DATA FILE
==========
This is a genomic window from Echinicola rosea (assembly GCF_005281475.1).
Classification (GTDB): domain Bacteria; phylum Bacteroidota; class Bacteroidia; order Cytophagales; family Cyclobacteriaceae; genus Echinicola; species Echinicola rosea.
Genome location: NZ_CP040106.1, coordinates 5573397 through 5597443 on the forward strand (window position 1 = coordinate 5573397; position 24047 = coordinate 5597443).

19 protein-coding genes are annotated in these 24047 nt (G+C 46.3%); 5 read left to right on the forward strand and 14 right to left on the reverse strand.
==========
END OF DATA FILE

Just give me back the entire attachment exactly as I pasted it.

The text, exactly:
This is a genomic window from Echinicola rosea (assembly GCF_005281475.1).
Classification (GTDB): domain Bacteria; phylum Bacteroidota; class Bacteroidia; order Cytophagales; family Cyclobacteriaceae; genus Echinicola; species Echinicola rosea.
Genome location: NZ_CP040106.1, coordinates 5573397 through 5597443 on the forward strand (window position 1 = coordinate 5573397; position 24047 = coordinate 5597443).

19 protein-coding genes are annotated in these 24047 nt (G+C 46.3%); 5 read left to right on the forward strand and 14 right to left on the reverse strand.